Johnny Depp Trial: Industry Expert Claims Jason Momoa Fought to Keep Amber Heard in 'Aquaman 2'

Kathryn Arnold took the stand on Monday and testified about the impact the negative press has had on Heard's career.

Amber Heard allegedly has Jason Momoa to thank for keeping her role in Aquaman and the Lost Kingdom, according to industry expert Kathryn Arnold.

Arnold testified in court on Monday during day 20 of Johnny Depp's lawsuit against his ex-wife, where she claimed that Heard's role had been diminished in the second Aquaman movie, and testified that this usually wouldn't be the case if an actress was a success in the first film. 

Heard was paid $1 million for the first film, and was set to be paid $2 million for the second. However, after Depp's lawyer, Adam Waldman, called Heard's claims of abuse a "hoax," Arnold claims that Heard suffered significant career damage.

Arnold further claims that Heard's salary for the second Aquaman movie could have been higher if not for the statements made by Waldman, and she has not been involved in the promotion for the new film -- which ultimately hurts her career as well.

Arnold claims that Momoa was able to renegotiate his salary for the second film to $15 million, up from $3 million which he got for the first, but Heard never got a similar opportunity for that sort of financial bump. Additionally, Arnold claims that Momoa and director James Wan fought with the studio to keep Heard on board. However, Arnold claims her role was radically "diminished."

Between her loss of income from possible film roles to the loss of possible advertising partnerships, Arnold claims that Heard potentially lost nearly $50 million due to the bad press she faced and social media campaigns against her following Waldman's remarks about her abuse claims.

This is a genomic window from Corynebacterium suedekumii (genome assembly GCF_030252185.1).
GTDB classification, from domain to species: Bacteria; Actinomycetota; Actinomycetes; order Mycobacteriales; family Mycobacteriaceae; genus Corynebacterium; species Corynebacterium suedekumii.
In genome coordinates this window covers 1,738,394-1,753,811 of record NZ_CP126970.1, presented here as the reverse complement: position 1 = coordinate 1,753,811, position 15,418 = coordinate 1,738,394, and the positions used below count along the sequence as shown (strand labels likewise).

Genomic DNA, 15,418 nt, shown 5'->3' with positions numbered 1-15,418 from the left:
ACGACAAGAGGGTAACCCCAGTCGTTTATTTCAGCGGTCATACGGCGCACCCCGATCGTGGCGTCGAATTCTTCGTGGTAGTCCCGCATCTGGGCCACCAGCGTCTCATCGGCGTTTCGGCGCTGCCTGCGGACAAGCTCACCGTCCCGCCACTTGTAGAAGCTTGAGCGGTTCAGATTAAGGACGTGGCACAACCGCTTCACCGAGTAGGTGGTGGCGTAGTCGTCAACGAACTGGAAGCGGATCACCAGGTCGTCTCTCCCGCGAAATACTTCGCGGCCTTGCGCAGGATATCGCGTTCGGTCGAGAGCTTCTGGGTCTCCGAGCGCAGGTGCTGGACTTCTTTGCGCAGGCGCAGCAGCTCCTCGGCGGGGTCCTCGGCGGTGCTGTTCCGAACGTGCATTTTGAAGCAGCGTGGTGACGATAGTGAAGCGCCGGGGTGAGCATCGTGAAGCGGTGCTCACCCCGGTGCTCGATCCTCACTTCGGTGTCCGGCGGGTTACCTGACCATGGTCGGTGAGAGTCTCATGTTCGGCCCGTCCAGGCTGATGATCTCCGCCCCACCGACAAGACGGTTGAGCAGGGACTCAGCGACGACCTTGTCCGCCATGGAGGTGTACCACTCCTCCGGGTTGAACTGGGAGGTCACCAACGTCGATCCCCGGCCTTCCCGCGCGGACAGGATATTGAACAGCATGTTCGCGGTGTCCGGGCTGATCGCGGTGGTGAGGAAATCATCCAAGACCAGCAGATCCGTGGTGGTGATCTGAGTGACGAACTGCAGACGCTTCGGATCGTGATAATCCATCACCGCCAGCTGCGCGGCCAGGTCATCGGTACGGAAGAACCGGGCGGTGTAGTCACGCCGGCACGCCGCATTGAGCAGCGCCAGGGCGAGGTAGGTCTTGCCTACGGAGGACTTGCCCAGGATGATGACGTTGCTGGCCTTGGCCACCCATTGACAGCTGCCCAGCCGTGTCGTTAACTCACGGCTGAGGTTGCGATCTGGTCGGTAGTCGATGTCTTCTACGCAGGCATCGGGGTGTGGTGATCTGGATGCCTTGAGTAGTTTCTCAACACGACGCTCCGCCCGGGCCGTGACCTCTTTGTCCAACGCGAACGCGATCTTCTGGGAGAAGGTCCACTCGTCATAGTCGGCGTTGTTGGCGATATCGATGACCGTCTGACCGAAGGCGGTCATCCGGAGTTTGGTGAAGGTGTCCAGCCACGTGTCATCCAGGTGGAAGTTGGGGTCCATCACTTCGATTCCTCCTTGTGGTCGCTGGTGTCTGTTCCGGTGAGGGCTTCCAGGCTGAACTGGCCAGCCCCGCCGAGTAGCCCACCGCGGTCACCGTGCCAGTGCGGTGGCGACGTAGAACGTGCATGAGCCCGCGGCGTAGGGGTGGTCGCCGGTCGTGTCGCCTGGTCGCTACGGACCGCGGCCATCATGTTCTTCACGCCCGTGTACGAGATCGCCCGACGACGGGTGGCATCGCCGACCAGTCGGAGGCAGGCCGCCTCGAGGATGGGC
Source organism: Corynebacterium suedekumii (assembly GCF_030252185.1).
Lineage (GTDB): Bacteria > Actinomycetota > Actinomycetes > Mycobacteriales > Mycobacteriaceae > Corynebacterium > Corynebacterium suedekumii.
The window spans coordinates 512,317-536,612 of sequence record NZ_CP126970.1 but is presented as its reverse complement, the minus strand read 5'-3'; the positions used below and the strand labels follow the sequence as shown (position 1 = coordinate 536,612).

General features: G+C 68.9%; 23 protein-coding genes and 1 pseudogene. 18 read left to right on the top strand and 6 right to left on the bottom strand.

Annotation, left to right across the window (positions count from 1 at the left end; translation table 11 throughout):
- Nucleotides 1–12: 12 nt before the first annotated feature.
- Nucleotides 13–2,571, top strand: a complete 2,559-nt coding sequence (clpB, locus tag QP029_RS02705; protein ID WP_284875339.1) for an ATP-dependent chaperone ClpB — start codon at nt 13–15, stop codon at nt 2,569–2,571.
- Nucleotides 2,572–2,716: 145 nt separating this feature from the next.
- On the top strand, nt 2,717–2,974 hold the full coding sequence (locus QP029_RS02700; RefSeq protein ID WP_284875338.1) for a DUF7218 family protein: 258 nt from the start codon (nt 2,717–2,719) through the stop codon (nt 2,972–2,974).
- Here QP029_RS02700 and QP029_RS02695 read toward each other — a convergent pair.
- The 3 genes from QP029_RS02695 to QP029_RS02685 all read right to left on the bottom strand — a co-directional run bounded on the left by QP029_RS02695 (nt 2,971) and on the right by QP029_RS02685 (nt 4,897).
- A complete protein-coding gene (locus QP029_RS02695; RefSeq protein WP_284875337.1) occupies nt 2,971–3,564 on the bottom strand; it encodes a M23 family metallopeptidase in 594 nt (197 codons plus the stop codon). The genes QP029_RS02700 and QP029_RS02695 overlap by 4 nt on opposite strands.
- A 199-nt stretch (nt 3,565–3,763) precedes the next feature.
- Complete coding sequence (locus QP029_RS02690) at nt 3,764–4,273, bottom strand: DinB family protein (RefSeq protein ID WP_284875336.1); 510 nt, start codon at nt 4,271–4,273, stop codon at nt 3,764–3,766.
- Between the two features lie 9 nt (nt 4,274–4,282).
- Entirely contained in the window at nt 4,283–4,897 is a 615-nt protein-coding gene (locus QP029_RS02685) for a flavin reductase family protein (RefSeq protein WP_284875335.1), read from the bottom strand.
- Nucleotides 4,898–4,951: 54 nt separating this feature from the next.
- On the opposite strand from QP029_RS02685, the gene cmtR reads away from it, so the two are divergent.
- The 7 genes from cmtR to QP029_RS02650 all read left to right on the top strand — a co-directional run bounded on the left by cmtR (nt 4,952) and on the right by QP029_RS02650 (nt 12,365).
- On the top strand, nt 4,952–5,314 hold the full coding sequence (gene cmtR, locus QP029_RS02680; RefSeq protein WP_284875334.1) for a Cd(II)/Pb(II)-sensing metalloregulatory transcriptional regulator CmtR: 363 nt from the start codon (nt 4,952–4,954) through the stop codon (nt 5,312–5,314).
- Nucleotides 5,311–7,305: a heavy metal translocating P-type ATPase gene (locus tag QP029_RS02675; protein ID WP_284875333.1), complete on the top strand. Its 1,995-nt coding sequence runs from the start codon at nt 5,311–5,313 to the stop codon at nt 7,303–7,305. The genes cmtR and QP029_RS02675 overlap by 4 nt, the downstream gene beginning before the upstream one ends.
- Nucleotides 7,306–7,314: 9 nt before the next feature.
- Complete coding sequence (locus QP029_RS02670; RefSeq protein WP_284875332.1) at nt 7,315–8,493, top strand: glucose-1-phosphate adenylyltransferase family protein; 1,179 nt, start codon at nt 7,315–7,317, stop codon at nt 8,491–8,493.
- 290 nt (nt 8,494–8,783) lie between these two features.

Meanwhile, Arnold argued that, in her professional opinion, Heard's op-ed in the Washington Post -- which is the focal point of the defamation trial itself -- had little career impact on Depp.

Arnold testified that Depp's personal life and alleged unprofessional behavior began negatively affecting his career. She says these issues made it harder for his agent to find him work because production companies did not want to work with him because of his alleged drinking, drug abuse, lateness and various other high-profile negative behavior.

Arnold pointed to the time that Depp didn't show up at a press conference in Japan for his film, Mortdecai -- which he starred in and produced -- because he was allegedly sleeping. Additionally, she highlighted a lawsuit involving Depp and Gregg Brooks, a location manager for the 2018 drama City of Lies, whom Depp is accused of assaulting. Depp settled the lawsuit for $350,000 in 2019.

Meanwhile, ET has learned that Heard's legal team will not be calling Depp back to the stand. 

“Calling Depp back to the stand would be as relevant to us as a bicycle to a fish," A source close to Heard tells ET, "Everything Depp has testified up to this point has been irrelevant to the heart of this case, and there’s no reason to believe it would be any different now."

For more on the ongoing defamation lawsuit, see the video below.